Can You Include Transferable Skills in a Resume?
When you write a winning résumé you must consider whether you are writing it for the job you’re already performing or for the one you’d like to perform. There’s a big difference, and that’s a trap. Write your résumé to fit the job you want; do not just regurgitate the responsibilities of the old job.
Before you start writing anything you need to have a strong understanding of what will make your résumé stand out from the crowd.
What happens if you think you have the ability and skills to do a job, but what you do at your current job does not really tell that story? This is where some clever writing can help your application. It just means that you tailor a winning résumé to suit the job you are applying for.
Obviously your experience, achievements and qualifications must be in your resume. That is what the reader of your resume is expecting and are important to your chances of success. But let’s say they don’t give you a fantastic rating in terms of the fit for the new job? Well that’s where the third element comes into play.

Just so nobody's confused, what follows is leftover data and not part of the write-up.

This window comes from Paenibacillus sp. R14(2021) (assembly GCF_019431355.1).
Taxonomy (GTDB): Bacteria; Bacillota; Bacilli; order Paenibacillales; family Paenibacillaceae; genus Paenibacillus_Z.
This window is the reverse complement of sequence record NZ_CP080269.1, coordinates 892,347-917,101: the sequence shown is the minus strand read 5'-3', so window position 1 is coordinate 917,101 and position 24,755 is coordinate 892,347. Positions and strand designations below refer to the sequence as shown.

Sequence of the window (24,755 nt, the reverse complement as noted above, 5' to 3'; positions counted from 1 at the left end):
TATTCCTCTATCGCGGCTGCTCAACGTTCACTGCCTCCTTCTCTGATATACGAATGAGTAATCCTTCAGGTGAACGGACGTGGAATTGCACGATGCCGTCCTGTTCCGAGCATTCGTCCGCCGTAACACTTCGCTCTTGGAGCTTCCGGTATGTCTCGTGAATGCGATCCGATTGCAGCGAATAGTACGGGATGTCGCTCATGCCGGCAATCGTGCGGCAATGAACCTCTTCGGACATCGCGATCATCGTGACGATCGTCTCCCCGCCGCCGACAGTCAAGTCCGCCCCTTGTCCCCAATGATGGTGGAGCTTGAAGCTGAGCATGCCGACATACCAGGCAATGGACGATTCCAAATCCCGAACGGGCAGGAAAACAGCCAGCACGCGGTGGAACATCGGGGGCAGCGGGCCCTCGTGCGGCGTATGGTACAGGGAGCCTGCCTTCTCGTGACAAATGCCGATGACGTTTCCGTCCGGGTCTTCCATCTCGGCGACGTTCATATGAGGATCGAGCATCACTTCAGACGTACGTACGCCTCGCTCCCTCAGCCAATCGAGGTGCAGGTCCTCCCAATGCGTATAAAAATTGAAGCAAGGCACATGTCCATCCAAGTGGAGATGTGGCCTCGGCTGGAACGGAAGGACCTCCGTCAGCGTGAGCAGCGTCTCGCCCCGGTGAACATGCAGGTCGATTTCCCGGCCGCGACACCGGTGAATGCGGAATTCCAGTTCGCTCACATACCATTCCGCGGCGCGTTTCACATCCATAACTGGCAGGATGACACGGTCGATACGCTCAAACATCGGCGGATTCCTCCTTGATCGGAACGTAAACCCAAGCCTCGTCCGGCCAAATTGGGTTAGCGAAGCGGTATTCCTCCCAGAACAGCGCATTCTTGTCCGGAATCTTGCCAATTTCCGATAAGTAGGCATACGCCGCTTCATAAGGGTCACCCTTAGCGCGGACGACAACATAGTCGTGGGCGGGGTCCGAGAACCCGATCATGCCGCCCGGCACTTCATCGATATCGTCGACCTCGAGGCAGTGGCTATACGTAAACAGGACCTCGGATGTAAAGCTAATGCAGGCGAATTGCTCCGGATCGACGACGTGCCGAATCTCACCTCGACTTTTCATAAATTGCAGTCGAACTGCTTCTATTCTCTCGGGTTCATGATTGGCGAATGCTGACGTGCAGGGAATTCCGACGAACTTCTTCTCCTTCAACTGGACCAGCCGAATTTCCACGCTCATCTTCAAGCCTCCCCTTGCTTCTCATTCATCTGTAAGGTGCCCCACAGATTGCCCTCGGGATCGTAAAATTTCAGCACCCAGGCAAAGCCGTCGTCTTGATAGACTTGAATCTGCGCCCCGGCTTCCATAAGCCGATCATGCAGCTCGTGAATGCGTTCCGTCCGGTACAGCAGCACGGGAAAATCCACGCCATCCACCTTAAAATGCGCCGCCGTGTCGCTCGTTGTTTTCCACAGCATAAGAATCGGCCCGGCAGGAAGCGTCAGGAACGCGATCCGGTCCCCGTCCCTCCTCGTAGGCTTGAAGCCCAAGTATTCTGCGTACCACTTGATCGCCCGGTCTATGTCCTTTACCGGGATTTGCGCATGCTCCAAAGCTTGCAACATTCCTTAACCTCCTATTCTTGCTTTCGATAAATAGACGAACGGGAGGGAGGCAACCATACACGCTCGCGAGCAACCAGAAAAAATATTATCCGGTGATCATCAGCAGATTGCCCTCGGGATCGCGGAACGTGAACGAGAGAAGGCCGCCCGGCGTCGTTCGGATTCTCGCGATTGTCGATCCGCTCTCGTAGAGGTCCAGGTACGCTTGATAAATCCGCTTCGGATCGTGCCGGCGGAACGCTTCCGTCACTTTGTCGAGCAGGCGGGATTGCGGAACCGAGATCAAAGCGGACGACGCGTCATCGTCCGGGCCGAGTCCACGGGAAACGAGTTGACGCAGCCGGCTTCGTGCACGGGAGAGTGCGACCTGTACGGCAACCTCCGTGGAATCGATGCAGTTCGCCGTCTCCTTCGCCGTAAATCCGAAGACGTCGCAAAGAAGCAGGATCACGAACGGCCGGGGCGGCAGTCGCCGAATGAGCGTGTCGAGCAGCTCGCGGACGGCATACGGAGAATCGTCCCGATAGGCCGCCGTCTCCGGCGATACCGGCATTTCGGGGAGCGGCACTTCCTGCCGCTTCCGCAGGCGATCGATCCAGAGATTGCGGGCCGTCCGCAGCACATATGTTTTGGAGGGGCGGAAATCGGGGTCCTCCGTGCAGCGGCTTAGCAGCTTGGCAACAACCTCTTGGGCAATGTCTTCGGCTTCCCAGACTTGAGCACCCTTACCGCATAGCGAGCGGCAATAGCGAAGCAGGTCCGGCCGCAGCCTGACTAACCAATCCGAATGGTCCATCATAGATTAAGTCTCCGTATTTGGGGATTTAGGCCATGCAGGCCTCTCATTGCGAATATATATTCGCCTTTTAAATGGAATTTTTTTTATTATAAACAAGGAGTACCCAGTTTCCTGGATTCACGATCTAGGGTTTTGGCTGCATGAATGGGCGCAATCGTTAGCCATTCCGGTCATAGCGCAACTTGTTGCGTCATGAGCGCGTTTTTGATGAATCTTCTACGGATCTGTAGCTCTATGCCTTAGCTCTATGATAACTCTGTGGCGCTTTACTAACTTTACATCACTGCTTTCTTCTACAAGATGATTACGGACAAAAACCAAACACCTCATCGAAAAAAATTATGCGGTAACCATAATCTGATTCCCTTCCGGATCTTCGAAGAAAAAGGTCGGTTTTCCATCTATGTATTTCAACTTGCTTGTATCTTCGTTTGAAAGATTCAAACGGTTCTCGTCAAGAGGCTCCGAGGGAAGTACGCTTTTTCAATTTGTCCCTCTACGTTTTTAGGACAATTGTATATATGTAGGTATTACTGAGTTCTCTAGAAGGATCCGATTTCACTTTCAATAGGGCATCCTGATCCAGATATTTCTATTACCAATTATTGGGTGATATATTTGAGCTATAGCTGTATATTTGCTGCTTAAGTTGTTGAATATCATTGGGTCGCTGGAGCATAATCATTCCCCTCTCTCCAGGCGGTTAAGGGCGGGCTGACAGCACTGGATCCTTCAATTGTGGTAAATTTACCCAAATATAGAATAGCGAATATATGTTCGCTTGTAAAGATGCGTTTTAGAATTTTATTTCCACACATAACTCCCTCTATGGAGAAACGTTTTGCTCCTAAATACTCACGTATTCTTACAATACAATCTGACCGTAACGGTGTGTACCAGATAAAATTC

If you have had experiences outside your employment or if you’ve had achievements which were not part of your previous work, these can be highlighted. They can be used to illustrate your versatility and your all-round capabilities.
Consider all your transferable skills that have been developed through your personal life as well as your career. So many skills are developed and strengthened throughout your life just by being involved in clubs, sport, children’s school and sporting activities, service and religious groups, community involvement etc. Create a list of all the things you have done that are NOT work related, then list the skills you developed through those activities and interests. Save the list so you can refer back to it if you are preparing other job applications.
If you can’t demonstrate how you meet selection criteria for a particular job through your work achievements it is quite acceptable to mention non-work related activities…but only if they really do put the spotlight on some achievement or skill that is completely relevant to the job application. These transferable skills in a resume add substance to your application, and demonstrate what you are capable of contributing within your new job.